$\alpha =\frac{y}{{\mathrm{max}}_{i}\ue89e\left\{{y}_{i,3}\right\}}.$  The topdown pass of the allocation algorithm guarantees that 0≦w_{i}≦1, ∀i=1, . . . , N, and Σ_{i=1} ^{N}w_{i}=1, because at each step the processor 208 splits the weights received from higher hierarchical levels. Constraints can be easily introduced in this topdown pass, by replacing the equations in steps 3 and 4 above according to certain preferences.
FIG. 12 is an example of computer code to implement the topdown pass in the allocation algorithm executed by each machine learning processor 208.  Once the two passes are complete, each machine learning processor 208 generates (320) a data structure containing the clusters and the assigned weights. The server computing cluster 206 then consolidates (322) the data structures containing the clusters and the assigned weights from each machine learning processor into a hierarchical data structure representing the complete analysis described above, and transmits the hierarchical data structure to a remote computing device (e.g., for rebalancing of asset allocation in a financial portfolio).
 The following is an exemplary numerical use case for executing the process described above with respect to
FIGS. 3A and 3B to generate optimized portfolio allocation strategies using the system 200 ofFIG. 2 . As described previously, each machine learning processor 208 simulates a matrix of observations X, with an exemplary original correlation matrix depicted inFIG. 13 as a heatmap. As shown inFIG. 13 , the red squares denote positive correlations and the blue squares denote negative correlations.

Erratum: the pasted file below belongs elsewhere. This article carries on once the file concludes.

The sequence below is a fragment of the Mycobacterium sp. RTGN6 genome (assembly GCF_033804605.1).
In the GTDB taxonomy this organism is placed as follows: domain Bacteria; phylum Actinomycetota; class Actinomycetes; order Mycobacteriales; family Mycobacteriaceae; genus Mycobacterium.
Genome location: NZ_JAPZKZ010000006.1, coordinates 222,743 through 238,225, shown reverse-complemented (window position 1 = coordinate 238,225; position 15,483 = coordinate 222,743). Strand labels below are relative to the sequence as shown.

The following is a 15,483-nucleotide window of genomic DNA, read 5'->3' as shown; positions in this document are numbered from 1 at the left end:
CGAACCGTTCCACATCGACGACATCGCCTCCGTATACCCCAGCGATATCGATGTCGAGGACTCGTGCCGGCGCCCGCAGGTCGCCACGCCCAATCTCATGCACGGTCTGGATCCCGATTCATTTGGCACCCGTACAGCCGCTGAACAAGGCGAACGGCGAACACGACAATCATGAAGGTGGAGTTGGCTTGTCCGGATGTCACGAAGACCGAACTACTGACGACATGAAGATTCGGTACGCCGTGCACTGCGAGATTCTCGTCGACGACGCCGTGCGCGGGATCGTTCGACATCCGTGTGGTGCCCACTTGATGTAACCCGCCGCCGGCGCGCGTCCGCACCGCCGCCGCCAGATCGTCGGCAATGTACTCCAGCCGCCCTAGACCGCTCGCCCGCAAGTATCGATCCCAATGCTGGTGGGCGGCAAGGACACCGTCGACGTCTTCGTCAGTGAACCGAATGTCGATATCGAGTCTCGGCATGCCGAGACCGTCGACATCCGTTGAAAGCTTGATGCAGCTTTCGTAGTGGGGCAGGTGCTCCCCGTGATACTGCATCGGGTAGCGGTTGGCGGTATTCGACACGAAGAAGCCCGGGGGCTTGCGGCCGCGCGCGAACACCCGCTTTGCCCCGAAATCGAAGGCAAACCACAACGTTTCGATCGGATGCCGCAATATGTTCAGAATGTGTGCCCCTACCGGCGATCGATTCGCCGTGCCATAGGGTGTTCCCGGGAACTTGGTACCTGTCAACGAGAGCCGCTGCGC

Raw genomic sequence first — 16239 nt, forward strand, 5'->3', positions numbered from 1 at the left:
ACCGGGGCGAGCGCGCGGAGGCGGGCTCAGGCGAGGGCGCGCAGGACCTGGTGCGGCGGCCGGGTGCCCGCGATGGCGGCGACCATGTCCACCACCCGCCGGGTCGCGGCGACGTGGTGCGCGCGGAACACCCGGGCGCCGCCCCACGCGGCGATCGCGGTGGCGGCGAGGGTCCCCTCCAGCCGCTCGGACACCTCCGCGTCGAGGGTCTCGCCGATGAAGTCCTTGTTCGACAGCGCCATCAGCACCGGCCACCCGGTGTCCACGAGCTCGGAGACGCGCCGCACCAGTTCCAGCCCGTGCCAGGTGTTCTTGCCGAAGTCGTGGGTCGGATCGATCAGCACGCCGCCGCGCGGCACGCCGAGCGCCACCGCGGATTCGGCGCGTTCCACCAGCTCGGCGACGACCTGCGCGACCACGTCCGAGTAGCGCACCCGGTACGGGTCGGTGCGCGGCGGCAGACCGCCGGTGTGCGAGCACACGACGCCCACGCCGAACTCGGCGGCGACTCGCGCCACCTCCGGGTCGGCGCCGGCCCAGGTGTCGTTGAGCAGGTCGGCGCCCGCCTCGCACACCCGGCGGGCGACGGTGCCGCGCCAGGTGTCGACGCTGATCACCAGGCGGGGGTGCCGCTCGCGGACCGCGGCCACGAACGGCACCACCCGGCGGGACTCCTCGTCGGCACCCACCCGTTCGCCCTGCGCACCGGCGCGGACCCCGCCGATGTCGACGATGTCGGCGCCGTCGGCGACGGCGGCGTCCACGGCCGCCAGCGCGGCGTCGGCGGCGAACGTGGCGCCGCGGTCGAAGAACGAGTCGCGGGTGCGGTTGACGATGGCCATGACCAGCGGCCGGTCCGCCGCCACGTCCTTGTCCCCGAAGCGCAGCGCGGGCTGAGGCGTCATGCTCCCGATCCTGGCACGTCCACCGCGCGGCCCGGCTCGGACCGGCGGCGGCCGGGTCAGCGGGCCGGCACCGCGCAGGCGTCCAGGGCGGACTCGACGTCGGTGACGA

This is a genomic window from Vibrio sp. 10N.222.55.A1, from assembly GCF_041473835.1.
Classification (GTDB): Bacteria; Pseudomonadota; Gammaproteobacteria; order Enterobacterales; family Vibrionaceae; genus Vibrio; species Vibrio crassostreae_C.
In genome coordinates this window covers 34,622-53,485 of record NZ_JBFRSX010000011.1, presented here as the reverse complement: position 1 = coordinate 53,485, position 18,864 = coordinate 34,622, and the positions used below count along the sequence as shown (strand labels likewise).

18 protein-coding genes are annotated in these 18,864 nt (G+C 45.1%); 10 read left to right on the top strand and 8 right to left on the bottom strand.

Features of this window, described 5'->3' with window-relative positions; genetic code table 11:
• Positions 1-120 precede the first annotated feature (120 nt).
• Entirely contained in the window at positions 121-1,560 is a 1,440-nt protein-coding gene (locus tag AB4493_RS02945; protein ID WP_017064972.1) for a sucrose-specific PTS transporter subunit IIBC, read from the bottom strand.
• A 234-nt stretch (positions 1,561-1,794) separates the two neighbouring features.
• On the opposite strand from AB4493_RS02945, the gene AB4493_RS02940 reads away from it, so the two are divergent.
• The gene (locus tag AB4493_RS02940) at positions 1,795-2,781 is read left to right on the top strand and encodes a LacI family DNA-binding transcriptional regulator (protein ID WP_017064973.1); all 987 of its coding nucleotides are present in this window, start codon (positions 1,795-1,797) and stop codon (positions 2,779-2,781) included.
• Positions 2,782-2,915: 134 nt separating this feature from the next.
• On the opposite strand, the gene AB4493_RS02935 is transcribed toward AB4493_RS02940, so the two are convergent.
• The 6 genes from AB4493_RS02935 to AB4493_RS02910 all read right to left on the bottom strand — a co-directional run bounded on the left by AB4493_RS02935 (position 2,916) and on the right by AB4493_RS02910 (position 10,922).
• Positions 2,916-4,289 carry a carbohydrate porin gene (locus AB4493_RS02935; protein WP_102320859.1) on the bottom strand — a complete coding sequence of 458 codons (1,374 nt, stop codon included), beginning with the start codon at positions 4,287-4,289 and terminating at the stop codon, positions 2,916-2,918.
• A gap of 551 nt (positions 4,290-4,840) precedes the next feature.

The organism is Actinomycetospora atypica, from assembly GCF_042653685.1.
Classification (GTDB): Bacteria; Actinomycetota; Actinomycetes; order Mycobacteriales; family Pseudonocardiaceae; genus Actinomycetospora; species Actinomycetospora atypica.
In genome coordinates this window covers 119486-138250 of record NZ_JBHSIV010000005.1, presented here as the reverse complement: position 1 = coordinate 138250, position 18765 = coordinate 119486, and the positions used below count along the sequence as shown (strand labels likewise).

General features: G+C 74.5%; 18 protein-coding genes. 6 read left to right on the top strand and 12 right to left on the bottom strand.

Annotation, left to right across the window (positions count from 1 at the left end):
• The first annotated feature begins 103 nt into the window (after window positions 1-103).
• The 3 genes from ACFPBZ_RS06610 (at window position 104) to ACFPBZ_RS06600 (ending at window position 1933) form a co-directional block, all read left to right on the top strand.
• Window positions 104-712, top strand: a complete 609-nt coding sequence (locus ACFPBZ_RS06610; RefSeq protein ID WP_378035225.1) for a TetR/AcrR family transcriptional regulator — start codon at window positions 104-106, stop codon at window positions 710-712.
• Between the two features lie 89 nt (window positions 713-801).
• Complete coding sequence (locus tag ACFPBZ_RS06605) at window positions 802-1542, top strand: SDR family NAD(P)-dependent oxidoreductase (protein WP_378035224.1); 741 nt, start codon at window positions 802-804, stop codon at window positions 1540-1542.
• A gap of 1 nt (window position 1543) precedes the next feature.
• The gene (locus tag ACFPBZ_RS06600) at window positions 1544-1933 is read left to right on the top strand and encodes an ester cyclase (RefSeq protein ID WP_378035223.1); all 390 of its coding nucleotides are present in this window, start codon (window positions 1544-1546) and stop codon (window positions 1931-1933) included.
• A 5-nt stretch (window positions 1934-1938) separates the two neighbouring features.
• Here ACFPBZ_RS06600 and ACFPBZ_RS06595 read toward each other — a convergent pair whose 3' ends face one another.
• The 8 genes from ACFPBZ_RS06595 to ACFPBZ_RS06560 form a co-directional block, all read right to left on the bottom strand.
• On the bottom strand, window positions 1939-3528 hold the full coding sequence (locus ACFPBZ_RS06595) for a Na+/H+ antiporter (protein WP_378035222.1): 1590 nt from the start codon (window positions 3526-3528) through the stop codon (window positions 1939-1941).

FIG. 14 depicts an exemplary dendogram of the resulting clusters.FIG. 15 is another representation of the correlation matrix ofFIG. 13 , reorganized in blocks according to the identified clusters.FIGS. 16A and 16B depict exemplary computer code that, when executed by the machine learning processor 208, achieves the correlation matrix and clustering processes described above.  Each machine learning processor 208 then executes the allocation algorithm introduced above, which results in weights: w_{9}=0.139379, w_{2}=0.124970, w_{10}=0.124970, w_{1}=0.112988, w_{7}=0.112988, w_{3}=0.085953, w_{6}=0.085953, w_{4}=0.087444, w_{5}=0.067176, w_{8}=0.067176. One of the strengths of HCA is that the numerical solution can be rationalized by looking at the three earlier plots: